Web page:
David Liska, MD: Right? So in general, about 5% of all colorectal cancers are hereditary and what that means is that, these individuals have hereditary colorectal syndrome, usually because they inherited an abnormal gene from their parents and this gene predisposes them to develop colorectal cancer and frequently, this is also associated with other types of cancers, that can arise in different organs. And this is a little bit different of what we call, familial colorectal cancer.

We know that colorectal cancer in general, can run in families, even when you don't have a gene that predisposes you to that condition. However, what we're talking about when we're saying hereditary colorectal cancer, is those patients that have a known genetic syndrome, and those are at very high risk for colorectal cancer, even higher than the ones who have familial colorectal cancer.

Dale Shepard, MD, PhD: So these are typically people, who know that they have colon cancer, a very, very high risk. These aren't necessarily people who stumble into colon cancer. Is that correct?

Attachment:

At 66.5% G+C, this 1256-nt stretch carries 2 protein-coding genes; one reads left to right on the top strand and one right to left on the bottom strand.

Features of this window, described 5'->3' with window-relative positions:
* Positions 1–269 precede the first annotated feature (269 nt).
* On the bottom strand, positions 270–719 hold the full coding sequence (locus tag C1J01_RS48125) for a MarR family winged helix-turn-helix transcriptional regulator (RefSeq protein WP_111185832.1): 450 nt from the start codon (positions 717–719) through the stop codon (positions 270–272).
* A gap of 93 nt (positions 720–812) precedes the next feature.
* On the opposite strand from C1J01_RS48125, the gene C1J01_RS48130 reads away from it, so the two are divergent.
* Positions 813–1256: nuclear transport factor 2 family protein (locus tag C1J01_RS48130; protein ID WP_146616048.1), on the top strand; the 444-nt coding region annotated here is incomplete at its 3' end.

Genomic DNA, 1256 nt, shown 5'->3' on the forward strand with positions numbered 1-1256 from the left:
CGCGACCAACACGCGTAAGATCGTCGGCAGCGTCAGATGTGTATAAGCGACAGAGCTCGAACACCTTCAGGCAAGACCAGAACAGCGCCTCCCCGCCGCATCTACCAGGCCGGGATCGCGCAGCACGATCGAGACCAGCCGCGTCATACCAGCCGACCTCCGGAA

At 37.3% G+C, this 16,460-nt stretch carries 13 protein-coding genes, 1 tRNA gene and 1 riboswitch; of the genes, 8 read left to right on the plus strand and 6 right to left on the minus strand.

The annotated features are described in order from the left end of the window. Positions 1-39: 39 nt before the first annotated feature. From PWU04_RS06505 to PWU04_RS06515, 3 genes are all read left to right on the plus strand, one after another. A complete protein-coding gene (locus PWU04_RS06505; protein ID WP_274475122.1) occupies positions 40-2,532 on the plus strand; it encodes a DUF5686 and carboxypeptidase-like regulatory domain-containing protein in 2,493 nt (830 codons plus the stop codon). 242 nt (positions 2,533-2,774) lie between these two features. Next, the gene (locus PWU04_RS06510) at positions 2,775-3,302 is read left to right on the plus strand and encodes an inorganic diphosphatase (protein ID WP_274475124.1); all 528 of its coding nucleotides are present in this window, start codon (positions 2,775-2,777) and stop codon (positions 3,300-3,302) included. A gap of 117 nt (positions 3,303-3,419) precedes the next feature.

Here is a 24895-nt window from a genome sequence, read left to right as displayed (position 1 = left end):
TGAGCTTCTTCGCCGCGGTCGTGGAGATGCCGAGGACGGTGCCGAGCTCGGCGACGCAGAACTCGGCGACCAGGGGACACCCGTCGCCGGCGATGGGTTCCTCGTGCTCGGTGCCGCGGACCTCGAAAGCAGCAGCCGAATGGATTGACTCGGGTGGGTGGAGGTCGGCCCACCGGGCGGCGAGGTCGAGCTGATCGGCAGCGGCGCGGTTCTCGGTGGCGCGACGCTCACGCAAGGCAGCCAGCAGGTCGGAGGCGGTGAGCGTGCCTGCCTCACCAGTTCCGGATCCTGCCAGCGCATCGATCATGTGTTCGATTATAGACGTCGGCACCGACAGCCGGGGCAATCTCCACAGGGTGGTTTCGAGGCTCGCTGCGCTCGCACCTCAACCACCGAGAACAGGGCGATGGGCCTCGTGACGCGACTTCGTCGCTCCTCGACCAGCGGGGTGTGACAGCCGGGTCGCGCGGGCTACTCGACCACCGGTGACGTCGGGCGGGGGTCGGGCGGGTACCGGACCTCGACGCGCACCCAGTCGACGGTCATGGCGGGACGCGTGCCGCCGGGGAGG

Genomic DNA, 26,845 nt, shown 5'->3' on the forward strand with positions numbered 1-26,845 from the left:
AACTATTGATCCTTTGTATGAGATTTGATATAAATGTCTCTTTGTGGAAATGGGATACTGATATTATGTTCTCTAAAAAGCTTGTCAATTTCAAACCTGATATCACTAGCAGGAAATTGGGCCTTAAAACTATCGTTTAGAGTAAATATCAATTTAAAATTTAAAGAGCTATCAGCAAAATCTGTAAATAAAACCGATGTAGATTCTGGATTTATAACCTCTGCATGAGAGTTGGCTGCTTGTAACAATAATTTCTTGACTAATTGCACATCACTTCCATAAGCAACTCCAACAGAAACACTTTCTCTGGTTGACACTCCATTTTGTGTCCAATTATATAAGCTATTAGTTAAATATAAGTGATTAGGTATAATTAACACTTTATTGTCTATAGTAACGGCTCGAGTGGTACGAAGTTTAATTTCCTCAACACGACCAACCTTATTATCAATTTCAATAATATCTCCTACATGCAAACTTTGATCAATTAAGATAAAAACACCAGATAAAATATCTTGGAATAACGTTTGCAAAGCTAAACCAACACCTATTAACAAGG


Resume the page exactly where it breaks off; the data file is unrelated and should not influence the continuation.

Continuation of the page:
David Liska, MD: It can be both, often, especially if they're part of a registry, like the one we have at the Weiss Center. Then these are families that know that they have this gene running through their families and they'll know ahead of time that they have the gene, so that we can prevent cancers from happening or detect them very early. However, there are some people who do kind of stumble into this, where they get a diagnosis of colorectal cancer, and then because of different things that are part of the family history or part of the cancer history, we suspect a hereditary cancer and then test them, have them see a genetic counselor and get genetic testing, which then confirms the diagnosis. So it can go both ways, in terms of knowing ahead of time, if you have hereditary syndrome or not.